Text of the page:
As reports of Egyptian President Hosni Mubarak’s imminent departure from office were breaking on Thursday, concern about the Muslim Brotherhood, and the perceived threat it poses, was dominating the discussion at a House Foreign Affairs Committee hearing on Egypt.
“Engaging the Muslim Brotherhood must not be on the table,” Chairwoman Ileana Ros-Lehtinen (R-FL) said.
Rep. Gregory Meeks (D-NY) opined that putting so much focus on the Muslim Brotherhood was akin to warning your daughter not to date someone you don’t like — you could end up throwing her right into their arms.
Not to be outdone in awkward metaphor, Rep. Gary Ackerman (D-NY) said letting the Muslim Brotherhood become a legitimate voice in the region was like inviting serial killer, sex offender and cannibal Jeffrey Dahmer over to your house.
Rep. Steve Chabot (R-OH) was more straightforward, saying that preventing the Muslim Brotherhood from taking power must be a “leading priority.”
But many experts say that the threat of the Muslim Brotherhood, which has long been outlawed in Egypt under Mubarak, has been exaggerated.
“The Mubarak regime has waved the [Muslim Brotherhood] as a red flag (if not us, it would be them), but it’s a red herring,” said Jon Anderson, a professor at Catholic University who specializes in the Middle East.
The Muslim Brotherhood, Anderson wrote in an e-mail, is “an aged bunch that should be counted as among the older parts of Egypt’s moderate middle, corresponding to the religious right in US politics.”
As Michael Isikoff reports, the Muslim Brotherhood’s goals and motives “have been the subject of intense scrutiny and debate among U.S. officials.”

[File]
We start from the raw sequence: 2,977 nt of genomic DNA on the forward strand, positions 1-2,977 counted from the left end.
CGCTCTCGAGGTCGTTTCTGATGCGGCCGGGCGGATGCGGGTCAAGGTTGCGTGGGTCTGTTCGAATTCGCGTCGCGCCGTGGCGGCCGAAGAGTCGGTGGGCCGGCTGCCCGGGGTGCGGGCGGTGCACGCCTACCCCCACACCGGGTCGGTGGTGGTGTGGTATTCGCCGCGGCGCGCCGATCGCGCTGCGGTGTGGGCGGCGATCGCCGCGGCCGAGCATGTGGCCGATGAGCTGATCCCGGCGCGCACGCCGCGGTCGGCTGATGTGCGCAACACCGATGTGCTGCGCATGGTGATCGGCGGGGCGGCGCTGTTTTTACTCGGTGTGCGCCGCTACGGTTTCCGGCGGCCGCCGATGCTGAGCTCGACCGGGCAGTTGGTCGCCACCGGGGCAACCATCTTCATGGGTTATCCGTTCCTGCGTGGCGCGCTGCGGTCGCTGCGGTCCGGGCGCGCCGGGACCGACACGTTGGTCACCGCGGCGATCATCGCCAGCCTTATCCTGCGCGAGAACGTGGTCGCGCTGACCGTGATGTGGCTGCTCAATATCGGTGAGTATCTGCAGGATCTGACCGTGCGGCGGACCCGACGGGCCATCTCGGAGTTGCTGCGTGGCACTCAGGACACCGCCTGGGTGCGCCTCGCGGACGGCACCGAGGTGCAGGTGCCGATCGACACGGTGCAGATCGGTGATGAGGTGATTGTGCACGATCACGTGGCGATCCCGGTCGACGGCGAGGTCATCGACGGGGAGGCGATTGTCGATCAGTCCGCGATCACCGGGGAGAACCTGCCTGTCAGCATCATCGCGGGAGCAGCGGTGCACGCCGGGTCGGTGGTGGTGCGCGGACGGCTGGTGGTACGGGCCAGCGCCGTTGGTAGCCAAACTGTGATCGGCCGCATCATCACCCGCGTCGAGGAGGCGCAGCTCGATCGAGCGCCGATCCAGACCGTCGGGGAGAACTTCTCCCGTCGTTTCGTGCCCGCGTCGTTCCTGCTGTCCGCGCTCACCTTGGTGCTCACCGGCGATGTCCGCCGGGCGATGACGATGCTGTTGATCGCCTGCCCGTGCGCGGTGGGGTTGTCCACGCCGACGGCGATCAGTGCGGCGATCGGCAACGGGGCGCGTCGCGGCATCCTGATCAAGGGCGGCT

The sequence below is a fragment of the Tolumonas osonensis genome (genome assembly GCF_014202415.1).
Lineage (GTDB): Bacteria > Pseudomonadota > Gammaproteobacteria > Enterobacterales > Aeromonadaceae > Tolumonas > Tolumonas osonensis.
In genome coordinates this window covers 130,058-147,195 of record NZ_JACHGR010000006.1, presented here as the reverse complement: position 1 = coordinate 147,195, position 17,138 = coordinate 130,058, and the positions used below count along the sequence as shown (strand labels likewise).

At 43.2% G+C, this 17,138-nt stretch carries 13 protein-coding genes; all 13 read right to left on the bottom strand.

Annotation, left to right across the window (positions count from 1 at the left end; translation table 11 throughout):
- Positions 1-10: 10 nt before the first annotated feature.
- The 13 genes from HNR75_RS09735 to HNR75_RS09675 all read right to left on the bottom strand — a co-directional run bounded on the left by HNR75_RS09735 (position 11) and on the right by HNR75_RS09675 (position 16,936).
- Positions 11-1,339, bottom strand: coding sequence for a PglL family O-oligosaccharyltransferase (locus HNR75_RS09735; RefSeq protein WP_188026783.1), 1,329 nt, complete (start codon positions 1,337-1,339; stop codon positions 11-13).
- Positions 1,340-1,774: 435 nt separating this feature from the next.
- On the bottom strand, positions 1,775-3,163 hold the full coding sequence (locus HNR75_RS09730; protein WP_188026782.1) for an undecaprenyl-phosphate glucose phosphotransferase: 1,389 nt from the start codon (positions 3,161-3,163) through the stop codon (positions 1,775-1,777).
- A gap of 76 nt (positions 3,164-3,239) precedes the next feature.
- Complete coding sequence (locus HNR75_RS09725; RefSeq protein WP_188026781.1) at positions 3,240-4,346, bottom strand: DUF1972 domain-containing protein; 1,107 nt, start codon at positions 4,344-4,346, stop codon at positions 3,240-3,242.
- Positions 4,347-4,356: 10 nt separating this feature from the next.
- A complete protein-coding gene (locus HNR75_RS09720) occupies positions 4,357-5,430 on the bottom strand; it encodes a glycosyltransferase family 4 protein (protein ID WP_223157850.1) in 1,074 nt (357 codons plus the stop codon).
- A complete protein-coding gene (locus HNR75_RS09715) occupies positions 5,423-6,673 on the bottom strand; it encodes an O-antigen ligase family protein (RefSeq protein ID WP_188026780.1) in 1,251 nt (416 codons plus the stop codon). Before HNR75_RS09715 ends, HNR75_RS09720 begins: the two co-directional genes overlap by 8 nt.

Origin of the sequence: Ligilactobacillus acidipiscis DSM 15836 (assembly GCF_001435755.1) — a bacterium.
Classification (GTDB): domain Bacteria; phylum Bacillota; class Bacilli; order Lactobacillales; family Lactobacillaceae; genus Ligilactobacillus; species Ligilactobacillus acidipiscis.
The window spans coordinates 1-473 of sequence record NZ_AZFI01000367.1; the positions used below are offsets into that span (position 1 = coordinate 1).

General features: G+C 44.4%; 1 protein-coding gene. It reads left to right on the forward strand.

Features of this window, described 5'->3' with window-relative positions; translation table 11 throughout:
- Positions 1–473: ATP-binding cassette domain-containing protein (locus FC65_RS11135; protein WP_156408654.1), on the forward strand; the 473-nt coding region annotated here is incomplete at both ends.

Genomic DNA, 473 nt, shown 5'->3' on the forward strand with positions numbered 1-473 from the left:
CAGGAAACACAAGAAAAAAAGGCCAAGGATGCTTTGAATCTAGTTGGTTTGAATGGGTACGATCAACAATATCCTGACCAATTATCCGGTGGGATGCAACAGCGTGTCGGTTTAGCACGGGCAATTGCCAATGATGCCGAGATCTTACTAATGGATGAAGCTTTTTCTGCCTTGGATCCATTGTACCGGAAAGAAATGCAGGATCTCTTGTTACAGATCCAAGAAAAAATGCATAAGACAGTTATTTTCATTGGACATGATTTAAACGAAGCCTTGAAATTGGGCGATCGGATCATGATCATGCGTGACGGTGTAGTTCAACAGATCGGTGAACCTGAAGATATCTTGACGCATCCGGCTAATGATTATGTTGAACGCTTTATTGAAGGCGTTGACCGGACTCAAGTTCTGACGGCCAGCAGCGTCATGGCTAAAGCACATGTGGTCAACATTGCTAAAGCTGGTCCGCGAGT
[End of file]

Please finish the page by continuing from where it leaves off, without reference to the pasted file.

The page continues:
The Islamist movement was founded in 1928 and is still committed to the imposition of Islamic law and does not recognize the validity of Egypt’s treaty with Israel, Isikoff writes. But because it has renounced violence, officials in the U.S. have argued that leaders of the movement can be brought into a political dialogue.
Deputy Secretary of State James B. Steinberg said at Thursday’s hearing that while there was “a lot of speculation” over who would take over Egypt if President Hosni Mubarak stepped down, the administration wants the people of Egypt to determine their own future.
“What’s important is that the next government respect the sorts of democratic principles that we’ve talked about,” Steinberg said.
Steinberg noted that the committee seemed to be spending an inordinate amount of time on the issue of the Muslim Brotherhood.
Steinberg said it was important for the next government to allow all citizens to participate in a democracy, while saying Washington would not back any group inconsistent with U.S. principles.